I remember it like it was yesterday. We had just finished Week 4 of the NFL season. By that point, we were all basking in the warm glow of Sam Darnold being QB5 on the season, averaging an amazing 24.44 fantasy points per game. All of the Darnold truthers up in Noo Yawk, of which there are tens, were rejoicing in their prognostications that “ALL HEEZ NEEDS TO DO IS MOVE ON FROM THAT BUM ADAM GASE!”

LOLZ. There was, in fact, not something special going on. In their last 14 games of the year, the Panthers would go 2-12 and Darnold would wind up as QB36 from weeks 5-18. Yes, Cam Newton, Andy Dalton, and Trevor Siemian outscored him on a points-per-game basis. 

Those five rushing touchdowns Darnold had through four weeks? They would simultaneously be his final tally at the end of the year and lead the entire Panthers team. Cam Newton would enter the picture with five rushing touchdowns and Chuba Hubbard added another five while Christian McCaffrey and his one rushing touchdown sat on the trainer’s table and wept. 

But D.J. Moore looked upon those players with five rushing touchdowns with an intense rage and jealousy. Despite finishing the year with 1,157 receiving yards (just over 600 more than any other teammate), Moore managed just four receiving touchdowns including only one after Week 4. 

With all of that teal and black crap on the field each week, how do we evaluate this team from a dynasty perspective? Do we sell the whole lot of ’em? Is there anyone we can buy? Let’s dig through the mire and find out. 

Buy: D.J. Moore

You almost have to congratulate Moore and the entire Panthers’ offensive system for how they figured out a way for Moore to be so involved in every possible aspect of the offense except scoring. Of the 24 players who recorded at least 850 receiving yards this season, only Darnell Mooney had as few as four touchdowns. 

Moore finished the year 10th in receiving yards, sixth in targets, fourth in target share, and third in air yards among wide receivers. The fact that Jauan Jennings had more receiving scores than Moore is laughable. How does that happen? Primarily by ranking fourth in the NFL in unrealized air yards and seeing targets with the 98th-highest accuracy coming your way.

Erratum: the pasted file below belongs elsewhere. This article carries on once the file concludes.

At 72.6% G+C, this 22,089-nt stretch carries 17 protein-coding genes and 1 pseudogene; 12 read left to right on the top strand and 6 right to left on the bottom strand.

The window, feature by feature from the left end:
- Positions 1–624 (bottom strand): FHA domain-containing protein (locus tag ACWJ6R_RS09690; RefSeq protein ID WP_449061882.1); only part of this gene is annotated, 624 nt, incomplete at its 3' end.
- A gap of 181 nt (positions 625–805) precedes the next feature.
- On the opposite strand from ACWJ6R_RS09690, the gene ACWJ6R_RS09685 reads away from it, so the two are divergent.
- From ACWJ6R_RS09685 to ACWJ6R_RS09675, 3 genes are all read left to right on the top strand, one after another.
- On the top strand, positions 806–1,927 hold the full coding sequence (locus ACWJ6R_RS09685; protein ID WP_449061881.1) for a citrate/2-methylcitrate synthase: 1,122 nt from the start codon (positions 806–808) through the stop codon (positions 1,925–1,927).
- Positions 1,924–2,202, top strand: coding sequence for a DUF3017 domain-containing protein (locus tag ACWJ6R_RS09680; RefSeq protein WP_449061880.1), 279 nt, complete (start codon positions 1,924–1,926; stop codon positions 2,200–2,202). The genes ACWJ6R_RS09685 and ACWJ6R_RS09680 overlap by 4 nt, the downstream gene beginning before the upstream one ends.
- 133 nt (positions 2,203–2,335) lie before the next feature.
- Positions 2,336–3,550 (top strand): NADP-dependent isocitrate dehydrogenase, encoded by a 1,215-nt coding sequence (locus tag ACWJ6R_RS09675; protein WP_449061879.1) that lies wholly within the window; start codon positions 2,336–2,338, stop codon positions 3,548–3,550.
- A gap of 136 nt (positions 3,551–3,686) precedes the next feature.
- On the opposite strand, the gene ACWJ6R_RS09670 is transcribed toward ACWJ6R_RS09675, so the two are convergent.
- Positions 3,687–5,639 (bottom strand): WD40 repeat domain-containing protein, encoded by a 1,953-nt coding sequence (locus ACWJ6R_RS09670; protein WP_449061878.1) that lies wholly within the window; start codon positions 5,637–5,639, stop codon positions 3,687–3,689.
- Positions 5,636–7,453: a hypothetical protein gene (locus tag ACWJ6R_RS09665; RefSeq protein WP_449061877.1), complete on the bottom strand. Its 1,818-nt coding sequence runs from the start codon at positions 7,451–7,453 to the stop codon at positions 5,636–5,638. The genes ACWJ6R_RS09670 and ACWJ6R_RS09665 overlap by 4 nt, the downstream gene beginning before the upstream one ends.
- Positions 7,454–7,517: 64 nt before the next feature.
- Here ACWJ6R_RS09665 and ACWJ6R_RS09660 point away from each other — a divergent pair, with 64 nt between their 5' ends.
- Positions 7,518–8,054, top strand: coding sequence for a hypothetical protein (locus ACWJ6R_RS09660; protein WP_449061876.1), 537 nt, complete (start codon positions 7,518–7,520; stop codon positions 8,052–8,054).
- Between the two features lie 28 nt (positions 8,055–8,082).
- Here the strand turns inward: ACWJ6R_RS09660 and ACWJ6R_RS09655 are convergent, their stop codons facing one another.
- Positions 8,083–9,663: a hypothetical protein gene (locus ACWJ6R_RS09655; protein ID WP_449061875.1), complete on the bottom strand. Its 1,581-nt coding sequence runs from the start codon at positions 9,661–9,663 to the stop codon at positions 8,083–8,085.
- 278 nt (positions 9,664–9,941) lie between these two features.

All of that inefficiency is driving the market down on Moore. Currently, his ADP is WR16 (50.3 overall) in Sleeper dynasty formats. In the FantasyPros’ 2022 redraft consensus ranks, Moore is WR20 in half-PPR formats. 

If the results from 2021 are going to drive the price that low, I am almost certainly going to buy-in. He simply can’t be that inefficient again and there will be some significant touchdown regression. And the Darnold factor? There is some light at the end of that dim tunnel. Darnold is an unrestricted free agent after 2022 so dynasty managers will hopefully have only one more season of quarterback ineptitude. 

Sell: Christian McCaffrey

It’s déjà vu all over again, as the Christian McCaffrey ADP will likely be among the most controversial questions in the 2022 offseason. Just like it was in 2o21. You’re either in or you’re out at the current RB5 price in redraft formats and I am decidedly out. 

Part of it, of course, is the injuries. McCaffrey has played in 10 of a possible 33 games the last two seasons. Those injuries have been to his ankle, his other ankle, hamstring, thigh, and AC joint. So we are not just looking at one recurring injury, but rather something more comprehensive after he had back-to-back years of 300+ touches in 2018 and 2019. I understand McCaffrey will be just 26 next season, but 26 might as well be 56 for many running backs, historically speaking. 

But when McCaffrey is healthy, we know he is the most dominant force at the position. I also just fear that as McCaffery gets older, the less he will be able to just do it all himself. Eventually, the putrid offensive product will get him down, be it in 2022 or beyond. The Panthers ranked 25th or worst in yards per game, offensive plays per game, yards per play, third-down conversion percentage, and yards per rush attempt.

Their offensive line ranked 25th in adjusted line yards and 28th in running back yards gained in 2021. Granted, this could be a chicken-or-egg problem where ALL of these would have seen marked improvement if McCaffrey were on the field. But at some point, we have to understand this is a systemic problem that goes down to the roots of the offense. 

At the right price, I am certainly in on McCaffrey, but if you can sell him for a surefire top-5 running back or receiver, I would pull the trigger all day.